Week 2: Advertising, Audience and Commerce
Advertising to Millennials
The booklet “Next-Generation Strategies for Advertising to Millennials” from comScore was an interesting review of the tendencies of Millennials vs previous generations (specifically women). It seems that in general Millenials are less affected by advertising; and when they are affected, they are affected by pragmatism and brand connections. But at the same time they exhibit this behavior, they are roughly in line with the way that younger women have behaved since the first study was done in 1961. It was noted in 1961 that: “Younger women tend to respond to logical, ‘reasons why’ demonstration more than older women…This points to the possible existence of a more tough-minded attitude, an innate skepticism, among younger women.” (Page 11) But the study also noted that young women respond better to digital media than older generations.
The article from Forbes entitled “What Is Audience Development?” Is a simple foray into a phenomena that businesses try to harness. Mr. Correa concludes by clarifying two tactics to develop an audience: the buckshot method (get as much coverage as you can) vs the sniper method (affect to your target audience as much as possible). He also seems to have left a sizable thread from his article dangling: virality. He asks what does it mean to “go viral” only to get a half answer from answers.com… I’m still left wondering what does it mean to “go viral” How can one harness virality? Or is virality in his estimation just Audience development? Which would be a bit unsatisfying, as virality seems to me not just audience development but indeed a form of community development, cultural catharsis, and trend setting (among other things) that has a crowd-sourced brain for development. What do you dear reader think about virality? What’s your experience of it?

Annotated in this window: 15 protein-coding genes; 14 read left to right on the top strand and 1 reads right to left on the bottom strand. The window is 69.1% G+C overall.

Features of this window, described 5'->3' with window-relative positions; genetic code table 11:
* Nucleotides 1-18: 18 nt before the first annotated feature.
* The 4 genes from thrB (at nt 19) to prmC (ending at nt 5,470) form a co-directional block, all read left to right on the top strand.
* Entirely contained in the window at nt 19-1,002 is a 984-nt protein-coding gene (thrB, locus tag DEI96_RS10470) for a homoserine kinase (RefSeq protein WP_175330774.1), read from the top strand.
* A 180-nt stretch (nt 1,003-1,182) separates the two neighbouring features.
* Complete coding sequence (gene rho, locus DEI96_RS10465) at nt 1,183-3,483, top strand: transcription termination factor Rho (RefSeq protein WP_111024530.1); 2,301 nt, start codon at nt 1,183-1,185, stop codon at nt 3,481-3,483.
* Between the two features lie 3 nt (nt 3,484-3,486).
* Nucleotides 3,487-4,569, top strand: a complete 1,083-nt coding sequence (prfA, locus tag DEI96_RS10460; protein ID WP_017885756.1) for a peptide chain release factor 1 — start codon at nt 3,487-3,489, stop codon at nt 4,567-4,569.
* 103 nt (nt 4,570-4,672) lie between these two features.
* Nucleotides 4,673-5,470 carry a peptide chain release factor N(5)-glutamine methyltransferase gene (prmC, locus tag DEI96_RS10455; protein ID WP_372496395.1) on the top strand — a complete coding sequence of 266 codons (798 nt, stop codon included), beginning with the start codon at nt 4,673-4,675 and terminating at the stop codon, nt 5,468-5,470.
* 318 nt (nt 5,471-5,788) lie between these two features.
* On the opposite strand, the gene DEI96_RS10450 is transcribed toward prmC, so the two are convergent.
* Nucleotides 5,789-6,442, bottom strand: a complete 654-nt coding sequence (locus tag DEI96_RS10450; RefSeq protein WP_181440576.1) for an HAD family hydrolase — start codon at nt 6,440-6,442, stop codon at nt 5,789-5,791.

The “Advancing Digital Commerce Capabilities to Drive Financial Value” publication by Booz and Company was an interesting series of fact sheets that talk about their services to help businesses develop audiences and competitive multi-channel commerce (and increase profit and market share of course). One section that particularly interested me was “Digital commerce functionalities… drivers of financial value”. I found it interesting because it shows the effects of express checkout, personalization and “user friendly product displays”. The express checkout does as anticipated, and increases conversion rate(14%) and decreases dwell time (8%) while attracting new unique visitors (31%). Personalization, which I take means tailoring ads, carts, up-sales, etc. to the visitor based upon cloud data and cookies, does as anticipated as well . It increases conversion rate (19%), increases cart size(9%) and increases monthly return visitors (7%). While it also increases unique visitors the most of the three methods by 55%. The interesting thing that I found was the “user-friendly product displays” while increasing dwell time (7%) they decrease conversion rate(7%). Which by itself makes me think they’re not very helpful, and instead just a relative annoyance to the visitor. But then when you factor in that it increases unique visitors (29%) and monthly return visitors (6%) the picture is a little more ambiguous and mottled. Booz&co claim that the former is “compensated” by the latter, and I just don’t know if I buy it. I wonder what other people think? Are 360 views (& etc.) just an annoyance, a feature, or something else? I know I occasionally use them but I generally prefer the static 6 view images, mostly because the 360 views often have a slightly non-intuitive UX and are fickle to a slight mouse movement. Does anyone else think it’s a UX problem that’s causing a decrease in conversion rate or do you buy Booz and company’s line that it’s “inspiration seekers” causing the change?
Edited to include links to articles thanks Jessica!